The Luggage sidled over to Conina, following her so closely that she banged an ankle on it.
‘Push off,’ she snapped, and kicked it again, this time on purpose.
Insofar as the Luggage ever had an expression, it looked at her in shocked betrayal.
The pavilion ahead of them was an ornate onion-shaped dome, studded with precious stones and supported on four pillars. Its interior was a mass of cushions on which lay a rather fat, middle-aged man surrounded by three young women. He wore a purple robe interwoven with gold thread; they, as far as Rincewind could see, demonstrated that you could make six small saucepan lids and a few yards of curtain netting go a long way although – he shivered – not really far enough.
The man appeared to be writing. He glanced up at them.
‘I suppose you don’t know a good rhyme for “thou”?’ he said peevishly.
Rincewind and Conina exchanged glances.
‘Plough?’ said Rincewind. ‘Bough?’
‘Cow?’ suggested Conina, with forced brightness.
The man hesitated. ‘Cow I quite like,’ he said, ‘Cow has got possibilities. Cow might, in fact, do. Do pull up a cushion, by the way. Have some sherbet. Why are you standing there like that?’
‘It’s these ropes,’ said Conina.
‘I have this allergy to cold steel,’ Rincewind added.
‘Really, how tiresome,’ said the fat man, and clapped a pair of hands so heavy with rings that the sound was more of a clang. Two guards stepped forward smartly and cut the bonds, and then the whole battalion melted away, although Rincewind was acutely conscious of dozens of dark eyes watching them from the surrounding foliage. Animal instinct told him that, while he now appeared to be alone with the man and Conina, any aggressive moves on his part would suddenly make the world a sharp and painful place. He tried to radiate tranquillity and total friendliness. He tried to think of something to say.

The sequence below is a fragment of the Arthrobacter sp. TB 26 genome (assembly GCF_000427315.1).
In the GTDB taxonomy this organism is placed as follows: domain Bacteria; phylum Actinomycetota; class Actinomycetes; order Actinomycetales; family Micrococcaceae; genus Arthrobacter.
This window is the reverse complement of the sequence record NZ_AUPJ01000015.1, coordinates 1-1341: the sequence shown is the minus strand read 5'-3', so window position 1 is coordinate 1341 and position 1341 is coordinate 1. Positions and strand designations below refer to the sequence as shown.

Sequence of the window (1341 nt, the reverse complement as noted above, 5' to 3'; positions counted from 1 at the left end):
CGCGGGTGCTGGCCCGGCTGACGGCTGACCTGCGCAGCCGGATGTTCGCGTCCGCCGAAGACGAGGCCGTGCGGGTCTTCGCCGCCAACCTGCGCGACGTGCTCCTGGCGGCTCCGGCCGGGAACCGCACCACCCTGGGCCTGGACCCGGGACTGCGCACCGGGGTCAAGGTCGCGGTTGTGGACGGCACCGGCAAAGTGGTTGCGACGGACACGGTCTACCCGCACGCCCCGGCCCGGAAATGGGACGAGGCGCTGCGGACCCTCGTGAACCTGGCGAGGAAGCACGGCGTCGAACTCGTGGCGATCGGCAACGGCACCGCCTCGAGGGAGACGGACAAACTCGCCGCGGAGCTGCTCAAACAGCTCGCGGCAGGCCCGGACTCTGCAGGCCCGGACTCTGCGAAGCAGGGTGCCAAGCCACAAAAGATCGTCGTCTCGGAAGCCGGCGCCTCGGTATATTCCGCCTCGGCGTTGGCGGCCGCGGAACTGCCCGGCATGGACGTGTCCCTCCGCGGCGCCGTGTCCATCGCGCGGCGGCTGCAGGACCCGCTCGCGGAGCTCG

‘Well,’ he ventured, looking around at the brocaded hangings, the ruby-studded pillars and the gold filigree cushions, ‘you’ve done this place up nicely. It’s-’ he sought for something suitably descriptive – ‘well, pretty much of a miracle of rare device.’
‘One aims for simplicity,’ sighed the man, still scribbling busily. ‘Why are you here? Not that it isn’t always a pleasure to meet fellow students of the poetic muse.’
‘We were brought here,’ said Conina.
‘Men with swords,’ added Rincewind.
‘Dear fellows, they do so like to keep in practice. Would you like one of these?’
He snapped his fingers at one of the girls.